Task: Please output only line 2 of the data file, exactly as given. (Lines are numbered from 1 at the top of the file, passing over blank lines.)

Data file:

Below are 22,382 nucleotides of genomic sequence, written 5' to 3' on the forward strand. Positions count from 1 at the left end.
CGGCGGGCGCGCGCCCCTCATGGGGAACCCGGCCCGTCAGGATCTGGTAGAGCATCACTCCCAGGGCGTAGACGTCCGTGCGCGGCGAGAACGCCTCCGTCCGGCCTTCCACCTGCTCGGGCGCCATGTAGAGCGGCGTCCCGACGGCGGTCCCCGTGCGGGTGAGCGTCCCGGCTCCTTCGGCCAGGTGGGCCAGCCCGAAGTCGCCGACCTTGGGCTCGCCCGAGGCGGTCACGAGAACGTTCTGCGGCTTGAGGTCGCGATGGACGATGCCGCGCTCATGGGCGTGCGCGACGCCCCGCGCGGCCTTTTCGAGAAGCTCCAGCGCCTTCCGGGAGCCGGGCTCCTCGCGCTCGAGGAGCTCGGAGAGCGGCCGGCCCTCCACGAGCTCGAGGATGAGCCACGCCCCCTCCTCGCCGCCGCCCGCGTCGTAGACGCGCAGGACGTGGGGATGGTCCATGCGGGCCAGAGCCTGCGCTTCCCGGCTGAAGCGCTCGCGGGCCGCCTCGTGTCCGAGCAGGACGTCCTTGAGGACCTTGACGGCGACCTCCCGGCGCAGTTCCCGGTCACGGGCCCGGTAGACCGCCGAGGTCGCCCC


CGGCGGGCGCGCGCCCCTCATGGGGAACCCGGCCCGTCAGGATCTGGTAGAGCATCACTCCCAGGGCGTAGACGTCCGTGCGCGGCGAGAACGCCTCCGTCCGGCCTTCCACCTGCTCGGGCGCCATGTAGAGCGGCGTCCCGACGGCGGTCCCCGTGCGGGTGAGCGTCCCGGCTCCTTCGGCCAGGTGGGCCAGCCCGAAGTCGCCGACCTTGGGCTCGCCCGAGGCGGTCACGAGAACGTTCTGCGGCTTGAGGTCGCGATGGACGATGCCGCGCTCATGGGCGTGCGCGACGCCCCGCGCGGCCTTTTCGAGAAGCTCCAGCGCCTTCCGGGAGCCGGGCTCCTCGCGCTCGAGGAGCTCGGAGAGCGGCCGGCCCTCCACGAGCTCGAGGATGAGCCACGCCCCCTCCTCGCCGCCGCCCGCGTCGTAGACGCGCAGGACGTGGGGATGGTCCATGCGGGCCAGAGCCTGCGCTTCCCGGCTGAAGCGCTCGCGGGCCGCCTCGTGTCCGAGCAGGACGTCCTTGAGGACCTTGACGGCGACCTCCCGGCGCAGTTCCCGGTCACGGGCCCGGTAGACCGCCGAGGTCGCCCC